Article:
The tricky thing is enforcement. The Liability Convention has never been triggered in a lawsuit, even though there have been at least two international incidents where it has been raised as a possibility. Once in 1978 when parts of a Soviet nuclear-powered satellite Kosmos 954 landed in the North Western Territories in Canada, and once in 1979 when parts of the US space station Skylab landed in Western Australia. In both instances, it seems that the political cost of attempting to sue the responsible country was too great. Canada and the USSR sought diplomatic solutions, and Australia took no action at all – although the town closest to the landing sites, Esperance, issued a littering fine of $400!
Both those instances were in sparsely-populated areas. Although the environmental damage would have been cause for concern, as well as the fact both regions are of importance to Indigenous populations, the political stakes were apparently not high enough for Australia or Canada to take legal action. That might be different if debris lands in a highly-populated area and causes extreme damage or loss of life.
In fact last year, another Long March 5 rocket stage made an uncontrolled re-entry. Most of it landed in the Atlantic Ocean off the west coast of Africa, but some smaller pieces of debris were reported in populated areas of Cote d’Ivoire. It seems there are some concerning design issues with the core stage of this massive rocket, which means we can question how responsible it is to continue launching this design. China is setting itself up for some liability issues, as well as some political consequences.
How can we prevent a country or company from engaging in activities that could pose a problem for other parts of the world?
Although there have been various attempts over recent years to turn some of the unbinding norms into “hard” law, there is no real appetite internationally for new treaties of any kind, let alone new space treaties. Instead, a lot of hard work is being done in space diplomacy through various UN agencies, such as the Committee on Peaceful Uses of Outer Space, the General Assembly, and many multi-lateral and bi-lateral dialogues. Much of this work focuses on principles of “responsible behaviour” in outer space. It’s clear to everyone that the safety, security and sustainability of space activities are becoming more and more urgent, but political processes get in the way of forming new law. We, therefore, have to rely on the power of naming and shaming those who act irresponsibly.
This might not seem much, but in today’s geopolitical reality, it can be very effective. We are in a new multipolar era, where middle powers and smaller countries have a lot more impact on the global order and where economic and technological imperatives are incredibly important. The space sector is very much a part of political currency in the 21st century. Any actor – whether a country or a company – that acts irresponsibly or risks the safety of other space operations takes the risk of being globally ousted, both politically and economically.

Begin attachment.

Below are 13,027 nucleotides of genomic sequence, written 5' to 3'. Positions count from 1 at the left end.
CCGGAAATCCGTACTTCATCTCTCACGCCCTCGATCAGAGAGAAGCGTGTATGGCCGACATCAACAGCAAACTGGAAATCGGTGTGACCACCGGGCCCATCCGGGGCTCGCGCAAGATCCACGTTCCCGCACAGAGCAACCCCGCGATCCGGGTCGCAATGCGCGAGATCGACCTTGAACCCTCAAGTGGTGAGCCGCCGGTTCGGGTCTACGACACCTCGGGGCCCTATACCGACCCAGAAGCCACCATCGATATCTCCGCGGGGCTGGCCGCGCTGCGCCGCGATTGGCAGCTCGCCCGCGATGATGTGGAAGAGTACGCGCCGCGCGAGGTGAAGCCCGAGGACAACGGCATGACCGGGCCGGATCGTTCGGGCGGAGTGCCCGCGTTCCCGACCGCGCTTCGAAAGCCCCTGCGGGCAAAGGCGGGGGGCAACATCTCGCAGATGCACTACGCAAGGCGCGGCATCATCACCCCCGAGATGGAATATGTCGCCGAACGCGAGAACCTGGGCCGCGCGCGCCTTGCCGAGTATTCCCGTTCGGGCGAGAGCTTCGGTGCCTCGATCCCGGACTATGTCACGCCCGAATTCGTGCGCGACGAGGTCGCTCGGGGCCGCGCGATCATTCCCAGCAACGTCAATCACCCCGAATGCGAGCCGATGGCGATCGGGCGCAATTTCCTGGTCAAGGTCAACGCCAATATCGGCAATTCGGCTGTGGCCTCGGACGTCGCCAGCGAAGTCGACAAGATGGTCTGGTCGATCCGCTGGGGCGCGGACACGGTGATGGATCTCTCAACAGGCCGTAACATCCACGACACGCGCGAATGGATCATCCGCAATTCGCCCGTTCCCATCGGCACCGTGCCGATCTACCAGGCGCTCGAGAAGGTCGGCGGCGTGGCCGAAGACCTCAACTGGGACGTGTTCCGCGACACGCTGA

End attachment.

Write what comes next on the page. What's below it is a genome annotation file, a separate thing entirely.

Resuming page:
Finally, we talked to InSpace Mission Specialist Dr Doris Grosse, an optical instrument scientist specialising in adaptive optics and space situational awareness at the Australian National University. Dr Grosse also serves on the World Economic Forum’s Global Future Council of Space.
You study and classify space debris. What can your work tell us about how this event may affect people on Earth?
These reentry events are currently rare and quite unlikely to hit populated areas, but they give the real problem, space debris in orbit, the extra media attention it deserves.
While the chance of being hit by space debris is very small (less than one in a billion), reentered space debris is harmful to the Earth’s environment. From a space environmentalist perspective, we often see debris being intentionally directed into our oceans to protect populated land areas.
This event will help more people understand that when we put objects in space, they either return to Earth as debris or stay in orbit. If they stay in orbit, they create a potentially dangerous situation for human explorers and the satellites we rely on daily for critical communications and Earth observation.
At the Australian National University, it’s our vision to incentivise responsible behaviour in space by tracking compliance with national and international space debris and sustainability standards. We’re working to provide the data and technologies necessary to increase the safety, security and sustainability of space now and into the future.
Space agencies and the military in various locations are tracking the rocket as it orbits Earth. You can follow it live here.